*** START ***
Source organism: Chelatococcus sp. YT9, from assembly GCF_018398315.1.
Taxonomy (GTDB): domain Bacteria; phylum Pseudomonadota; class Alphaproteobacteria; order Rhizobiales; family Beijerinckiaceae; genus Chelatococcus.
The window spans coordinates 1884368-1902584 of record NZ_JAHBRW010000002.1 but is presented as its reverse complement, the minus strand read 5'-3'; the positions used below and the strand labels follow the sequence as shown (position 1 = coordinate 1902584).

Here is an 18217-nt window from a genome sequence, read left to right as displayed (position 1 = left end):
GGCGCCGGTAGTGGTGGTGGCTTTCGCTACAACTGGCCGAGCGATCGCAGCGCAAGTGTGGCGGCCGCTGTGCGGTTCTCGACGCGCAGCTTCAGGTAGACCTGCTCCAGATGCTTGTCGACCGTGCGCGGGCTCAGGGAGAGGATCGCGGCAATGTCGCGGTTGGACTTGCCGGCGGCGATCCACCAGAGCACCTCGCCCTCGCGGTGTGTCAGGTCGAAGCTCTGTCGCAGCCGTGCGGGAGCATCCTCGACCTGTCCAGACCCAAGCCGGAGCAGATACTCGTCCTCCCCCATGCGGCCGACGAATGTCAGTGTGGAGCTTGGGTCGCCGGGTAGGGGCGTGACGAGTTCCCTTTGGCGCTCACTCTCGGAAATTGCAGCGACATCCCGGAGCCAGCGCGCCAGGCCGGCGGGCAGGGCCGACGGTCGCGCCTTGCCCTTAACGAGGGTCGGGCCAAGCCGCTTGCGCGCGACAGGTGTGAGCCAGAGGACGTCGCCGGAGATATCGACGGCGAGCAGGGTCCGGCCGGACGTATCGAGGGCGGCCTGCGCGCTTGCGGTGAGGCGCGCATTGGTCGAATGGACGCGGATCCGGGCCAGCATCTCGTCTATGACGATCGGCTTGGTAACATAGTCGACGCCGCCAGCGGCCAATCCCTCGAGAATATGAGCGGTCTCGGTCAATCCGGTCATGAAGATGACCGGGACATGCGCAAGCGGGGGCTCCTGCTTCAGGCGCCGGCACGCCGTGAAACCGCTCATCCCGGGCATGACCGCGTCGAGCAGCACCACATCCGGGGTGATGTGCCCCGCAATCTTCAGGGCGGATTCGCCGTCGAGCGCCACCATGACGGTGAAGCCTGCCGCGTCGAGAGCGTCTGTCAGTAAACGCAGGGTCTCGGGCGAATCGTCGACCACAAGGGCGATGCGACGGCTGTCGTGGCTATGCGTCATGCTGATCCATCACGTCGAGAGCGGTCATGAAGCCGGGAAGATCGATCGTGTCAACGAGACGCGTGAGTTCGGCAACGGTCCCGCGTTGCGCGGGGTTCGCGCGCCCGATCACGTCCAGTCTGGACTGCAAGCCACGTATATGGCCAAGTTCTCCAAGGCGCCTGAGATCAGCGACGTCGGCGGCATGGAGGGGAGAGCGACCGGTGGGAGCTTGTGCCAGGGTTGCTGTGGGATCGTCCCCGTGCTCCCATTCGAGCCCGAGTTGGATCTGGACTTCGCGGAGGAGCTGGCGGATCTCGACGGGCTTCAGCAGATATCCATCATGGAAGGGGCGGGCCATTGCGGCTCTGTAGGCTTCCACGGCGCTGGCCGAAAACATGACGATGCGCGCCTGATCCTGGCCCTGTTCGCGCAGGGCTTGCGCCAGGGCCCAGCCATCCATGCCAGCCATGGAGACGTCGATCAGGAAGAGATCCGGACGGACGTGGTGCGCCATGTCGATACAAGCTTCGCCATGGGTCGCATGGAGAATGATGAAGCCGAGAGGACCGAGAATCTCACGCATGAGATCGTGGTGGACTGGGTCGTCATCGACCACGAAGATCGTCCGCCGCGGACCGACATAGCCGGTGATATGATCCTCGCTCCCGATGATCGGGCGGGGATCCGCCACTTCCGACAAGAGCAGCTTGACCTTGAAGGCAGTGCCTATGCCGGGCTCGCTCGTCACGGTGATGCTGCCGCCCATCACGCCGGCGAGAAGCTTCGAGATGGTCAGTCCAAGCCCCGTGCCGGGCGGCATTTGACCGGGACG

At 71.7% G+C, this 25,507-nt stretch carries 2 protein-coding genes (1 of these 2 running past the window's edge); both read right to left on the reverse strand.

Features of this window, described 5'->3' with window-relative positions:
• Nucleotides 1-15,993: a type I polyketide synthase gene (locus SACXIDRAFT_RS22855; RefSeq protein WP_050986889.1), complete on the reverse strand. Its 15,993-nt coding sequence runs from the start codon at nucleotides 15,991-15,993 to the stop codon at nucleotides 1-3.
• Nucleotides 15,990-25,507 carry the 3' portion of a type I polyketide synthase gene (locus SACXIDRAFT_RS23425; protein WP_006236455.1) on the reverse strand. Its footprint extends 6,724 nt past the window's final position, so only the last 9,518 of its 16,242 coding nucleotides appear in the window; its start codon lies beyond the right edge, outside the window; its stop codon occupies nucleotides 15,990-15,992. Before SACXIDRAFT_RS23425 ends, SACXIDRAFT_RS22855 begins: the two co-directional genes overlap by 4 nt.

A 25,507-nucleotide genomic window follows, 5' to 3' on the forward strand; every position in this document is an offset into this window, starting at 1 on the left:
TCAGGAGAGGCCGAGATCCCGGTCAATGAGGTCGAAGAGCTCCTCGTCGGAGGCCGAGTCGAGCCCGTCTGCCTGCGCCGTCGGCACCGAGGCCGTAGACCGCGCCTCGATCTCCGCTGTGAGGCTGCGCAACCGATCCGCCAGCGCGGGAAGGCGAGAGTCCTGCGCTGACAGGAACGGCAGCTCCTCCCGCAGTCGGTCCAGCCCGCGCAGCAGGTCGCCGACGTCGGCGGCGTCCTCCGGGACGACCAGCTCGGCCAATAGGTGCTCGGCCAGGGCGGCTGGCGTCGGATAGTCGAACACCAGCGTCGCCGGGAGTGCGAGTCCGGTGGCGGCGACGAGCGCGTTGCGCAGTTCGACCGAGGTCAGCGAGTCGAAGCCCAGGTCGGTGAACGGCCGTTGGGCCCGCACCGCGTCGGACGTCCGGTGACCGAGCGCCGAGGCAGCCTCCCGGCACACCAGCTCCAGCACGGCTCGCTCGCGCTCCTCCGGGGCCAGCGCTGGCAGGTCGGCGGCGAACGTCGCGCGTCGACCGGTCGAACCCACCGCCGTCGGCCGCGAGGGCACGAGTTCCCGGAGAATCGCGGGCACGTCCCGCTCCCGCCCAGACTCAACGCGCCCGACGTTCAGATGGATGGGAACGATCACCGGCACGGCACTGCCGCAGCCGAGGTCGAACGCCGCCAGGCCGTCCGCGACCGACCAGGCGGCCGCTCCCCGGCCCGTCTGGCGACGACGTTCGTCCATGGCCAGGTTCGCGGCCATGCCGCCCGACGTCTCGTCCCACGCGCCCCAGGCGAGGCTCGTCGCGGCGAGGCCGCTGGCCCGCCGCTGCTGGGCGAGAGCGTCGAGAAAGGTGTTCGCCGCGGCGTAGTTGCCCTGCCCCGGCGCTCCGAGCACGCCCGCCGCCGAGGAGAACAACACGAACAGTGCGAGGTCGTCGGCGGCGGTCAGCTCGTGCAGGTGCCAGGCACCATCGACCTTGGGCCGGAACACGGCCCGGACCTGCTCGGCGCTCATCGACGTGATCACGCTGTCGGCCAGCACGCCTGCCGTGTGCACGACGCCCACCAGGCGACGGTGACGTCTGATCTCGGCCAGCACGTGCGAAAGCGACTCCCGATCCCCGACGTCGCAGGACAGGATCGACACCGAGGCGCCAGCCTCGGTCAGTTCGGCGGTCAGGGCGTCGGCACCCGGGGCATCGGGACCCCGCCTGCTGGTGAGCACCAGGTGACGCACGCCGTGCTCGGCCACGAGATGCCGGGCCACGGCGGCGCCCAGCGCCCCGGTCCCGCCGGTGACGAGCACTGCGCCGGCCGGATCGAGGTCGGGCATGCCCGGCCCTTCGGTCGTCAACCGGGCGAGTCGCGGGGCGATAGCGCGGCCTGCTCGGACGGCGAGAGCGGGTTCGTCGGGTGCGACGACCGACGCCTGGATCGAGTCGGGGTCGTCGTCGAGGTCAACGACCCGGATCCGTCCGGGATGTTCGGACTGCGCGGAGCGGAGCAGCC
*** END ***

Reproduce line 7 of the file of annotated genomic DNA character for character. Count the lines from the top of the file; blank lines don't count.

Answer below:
Features of this window, described 5'->3' with window-relative positions: